Jess is a deeply considered portrait that bridges the gap between the artist and the subject, her mother. Stute centres and elevates her mother in the frame, tempering the muted palette with a penetrating warmth that speaks to her resilience and courage in the face of deteriorating health.

With a compelling balance of uncontrolled, expressive mark-making and precise brushstrokes, Stute has captured a moment in time charged with chaos and order, sadness and hope, and pride and vulnerability. Jess strongly demonstrates the values celebrated by the Minderoo Foundation Spirit Prize, exploring an intimate and complex maternal bond.

India Mark, Studio self-portrait, 2023. Oil on linen, 25 x 20 cm.

Judges comments, provided by Alan R. Dodge AM, Gina Fairley, and Emma Bitmead:

India Mark’s Studio self-portrait is an unassuming painting. Honest in its composition, with a refined facture, the elements come together to provide a frank self-assessment by the artist. The intimate scale, delicate brushwork and direct gaze of the subject have all contributed to a portrait that is confident, straightforward, and impactful. As an early career artist, Mark demonstrates a maturity knowing when to stop, honing and restraining detail. Her spare brushwork, however, is countered with the confidence of that luminous green square grounding the composition and making it sing.


Winner — Highly Commended Prize winner

(Left): Sarah Paton, Memento mori, 2023. Acrylic, pencil and ink on canvas, 69 x 89 cm.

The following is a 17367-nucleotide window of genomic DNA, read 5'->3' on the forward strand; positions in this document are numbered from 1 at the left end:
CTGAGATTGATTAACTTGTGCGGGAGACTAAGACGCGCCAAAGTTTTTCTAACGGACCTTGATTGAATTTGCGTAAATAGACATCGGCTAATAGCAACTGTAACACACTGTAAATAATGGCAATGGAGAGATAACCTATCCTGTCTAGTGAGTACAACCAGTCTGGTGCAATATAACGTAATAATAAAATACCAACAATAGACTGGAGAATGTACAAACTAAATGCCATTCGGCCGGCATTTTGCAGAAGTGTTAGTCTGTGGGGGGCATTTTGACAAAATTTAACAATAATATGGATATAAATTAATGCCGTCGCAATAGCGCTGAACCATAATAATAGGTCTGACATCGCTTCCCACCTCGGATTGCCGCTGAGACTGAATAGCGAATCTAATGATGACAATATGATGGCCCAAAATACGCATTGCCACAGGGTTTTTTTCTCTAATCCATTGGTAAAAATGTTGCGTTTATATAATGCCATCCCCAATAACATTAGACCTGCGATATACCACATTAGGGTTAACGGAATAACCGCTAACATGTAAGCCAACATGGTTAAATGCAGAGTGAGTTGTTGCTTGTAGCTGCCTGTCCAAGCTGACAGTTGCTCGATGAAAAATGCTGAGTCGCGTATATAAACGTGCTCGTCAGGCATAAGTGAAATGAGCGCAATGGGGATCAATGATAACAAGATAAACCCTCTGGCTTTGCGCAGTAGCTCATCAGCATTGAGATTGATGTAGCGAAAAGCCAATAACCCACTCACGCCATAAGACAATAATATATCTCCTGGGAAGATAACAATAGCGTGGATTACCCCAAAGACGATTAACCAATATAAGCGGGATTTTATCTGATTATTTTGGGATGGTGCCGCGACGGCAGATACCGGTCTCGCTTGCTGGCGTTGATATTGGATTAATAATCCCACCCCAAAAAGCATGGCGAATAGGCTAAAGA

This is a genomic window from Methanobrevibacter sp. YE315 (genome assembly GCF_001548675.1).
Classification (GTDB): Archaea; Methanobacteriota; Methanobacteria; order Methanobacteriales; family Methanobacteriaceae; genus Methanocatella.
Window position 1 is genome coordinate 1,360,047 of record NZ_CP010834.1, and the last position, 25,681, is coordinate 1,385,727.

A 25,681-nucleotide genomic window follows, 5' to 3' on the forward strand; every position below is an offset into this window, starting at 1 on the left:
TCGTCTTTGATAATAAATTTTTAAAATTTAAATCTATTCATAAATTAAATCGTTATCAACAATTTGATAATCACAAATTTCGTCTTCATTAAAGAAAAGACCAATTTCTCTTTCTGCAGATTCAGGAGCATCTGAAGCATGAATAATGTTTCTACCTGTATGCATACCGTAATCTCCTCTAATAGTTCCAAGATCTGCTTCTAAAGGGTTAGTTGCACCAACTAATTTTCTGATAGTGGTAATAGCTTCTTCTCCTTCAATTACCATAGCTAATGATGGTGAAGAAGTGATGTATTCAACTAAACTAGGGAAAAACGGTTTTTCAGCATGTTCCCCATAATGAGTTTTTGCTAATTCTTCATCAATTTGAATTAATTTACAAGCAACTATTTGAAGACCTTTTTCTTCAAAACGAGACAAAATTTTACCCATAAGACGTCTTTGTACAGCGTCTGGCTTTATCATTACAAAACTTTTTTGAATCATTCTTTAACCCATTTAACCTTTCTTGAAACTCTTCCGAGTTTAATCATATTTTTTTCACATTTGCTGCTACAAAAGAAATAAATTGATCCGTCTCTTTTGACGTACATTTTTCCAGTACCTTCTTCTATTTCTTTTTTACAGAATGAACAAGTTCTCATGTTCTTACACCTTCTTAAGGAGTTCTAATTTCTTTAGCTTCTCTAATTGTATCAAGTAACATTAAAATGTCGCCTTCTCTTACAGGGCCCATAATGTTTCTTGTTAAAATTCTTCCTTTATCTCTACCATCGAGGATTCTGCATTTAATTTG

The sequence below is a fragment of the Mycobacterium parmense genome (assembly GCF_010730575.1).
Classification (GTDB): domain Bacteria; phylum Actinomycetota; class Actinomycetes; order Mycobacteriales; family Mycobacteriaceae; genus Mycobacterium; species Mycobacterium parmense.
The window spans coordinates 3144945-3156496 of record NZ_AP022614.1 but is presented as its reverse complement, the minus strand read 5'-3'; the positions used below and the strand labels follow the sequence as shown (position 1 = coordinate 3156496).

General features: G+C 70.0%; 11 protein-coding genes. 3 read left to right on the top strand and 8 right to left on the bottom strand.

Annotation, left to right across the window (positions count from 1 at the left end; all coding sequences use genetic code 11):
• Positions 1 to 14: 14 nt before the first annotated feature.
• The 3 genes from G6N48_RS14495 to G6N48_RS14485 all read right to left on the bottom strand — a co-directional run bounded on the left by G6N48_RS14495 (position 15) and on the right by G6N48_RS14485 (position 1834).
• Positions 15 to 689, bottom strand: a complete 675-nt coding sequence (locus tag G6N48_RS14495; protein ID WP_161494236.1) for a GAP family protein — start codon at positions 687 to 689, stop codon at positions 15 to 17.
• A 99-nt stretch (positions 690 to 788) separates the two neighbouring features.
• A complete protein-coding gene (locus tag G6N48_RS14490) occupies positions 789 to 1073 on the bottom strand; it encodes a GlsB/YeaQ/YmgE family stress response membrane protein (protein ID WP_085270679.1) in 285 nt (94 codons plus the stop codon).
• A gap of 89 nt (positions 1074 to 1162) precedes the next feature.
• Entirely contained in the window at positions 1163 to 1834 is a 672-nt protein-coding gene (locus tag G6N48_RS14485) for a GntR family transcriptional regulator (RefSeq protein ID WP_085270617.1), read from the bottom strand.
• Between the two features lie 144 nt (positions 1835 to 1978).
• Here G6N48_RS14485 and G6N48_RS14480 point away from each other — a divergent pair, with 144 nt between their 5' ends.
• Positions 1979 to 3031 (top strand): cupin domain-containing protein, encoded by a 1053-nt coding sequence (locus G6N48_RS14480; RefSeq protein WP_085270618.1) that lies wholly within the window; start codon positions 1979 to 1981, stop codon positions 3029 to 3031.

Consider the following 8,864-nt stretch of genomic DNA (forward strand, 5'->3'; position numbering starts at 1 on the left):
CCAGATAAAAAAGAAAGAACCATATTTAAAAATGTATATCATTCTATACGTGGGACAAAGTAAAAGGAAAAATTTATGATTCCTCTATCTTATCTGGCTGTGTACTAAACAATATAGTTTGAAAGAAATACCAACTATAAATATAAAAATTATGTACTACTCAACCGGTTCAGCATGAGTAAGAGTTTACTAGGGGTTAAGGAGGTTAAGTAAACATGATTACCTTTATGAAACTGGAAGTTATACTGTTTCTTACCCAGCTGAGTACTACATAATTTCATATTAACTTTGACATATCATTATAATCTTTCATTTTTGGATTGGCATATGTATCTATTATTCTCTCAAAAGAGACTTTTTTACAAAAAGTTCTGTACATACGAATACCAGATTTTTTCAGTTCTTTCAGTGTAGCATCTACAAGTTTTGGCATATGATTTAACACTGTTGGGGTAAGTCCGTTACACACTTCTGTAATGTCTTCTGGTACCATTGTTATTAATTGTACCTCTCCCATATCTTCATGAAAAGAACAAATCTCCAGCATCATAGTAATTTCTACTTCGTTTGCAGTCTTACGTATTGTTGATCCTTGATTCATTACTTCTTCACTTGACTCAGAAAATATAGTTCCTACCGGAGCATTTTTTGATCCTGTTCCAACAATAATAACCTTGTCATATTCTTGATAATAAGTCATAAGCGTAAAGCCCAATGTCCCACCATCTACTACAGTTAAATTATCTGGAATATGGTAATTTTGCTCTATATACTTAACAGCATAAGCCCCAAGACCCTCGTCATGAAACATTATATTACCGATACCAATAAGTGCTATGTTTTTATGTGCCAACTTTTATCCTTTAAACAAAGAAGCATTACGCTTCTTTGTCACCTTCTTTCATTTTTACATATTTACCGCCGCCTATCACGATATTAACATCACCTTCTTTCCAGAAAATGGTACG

Judges comments, provided by Alan R. Dodge AM, Gina Fairley, and Emma Bitmead:

Sarah Paton’s Memento mori is a raw self-assessment by the artist. Paton appears within the composition as a ghostly apparition, with the face rendered drained of emotion, and her body pulled forward by the intensity of the eyes – holding the viewer in engagement. The psychological intensity of the subject is underwritten by the spare brushwork, the bleak colour and the searing splashes of the lights in the background. One cannot help but empathise with the feeling conveyed by the work. The starkness of the clinical colours chosen contribute to this sense of emotional and psychological lethargy. Despite this, there is a feeling of humanity to the piece; you get the sense of a real person – and bare witness to their pain.  

Winner — Baldock Family People's Choice Prize winner

(Left): Kelly Maree, Ellia, 2023. Acrylic on canvas, 198 x 152 cm.


Kelly Maree on her work:

I wanted this portrait to feel raw and intimate, evoking connection between the subject and the viewer. This portrait aims to depict the pain of Ellia’s hardships whilst simultaneously capturing his personal story of strength and resilience. I used dramatic tones and positioning to encapsulate the sheer force of Ellia’s powerful story. Ellia’s gaze was imperative to this piece; it is within the eyes that we connect our shared human experience.

Ellia Green was the key player in the Australian Rugby Sevens team that won the gold medal at the 2016 Rio Olympic Games. Following his retirement from Rugby Sevens, Ellia became the first Olympic Gold Medallist to openly identify as a trans man. Witnessing Ellia’s journey, marked by courage and resilience, deeply inspired me. His capacity to confront adversities throughout his life is a testament to his remarkable strength.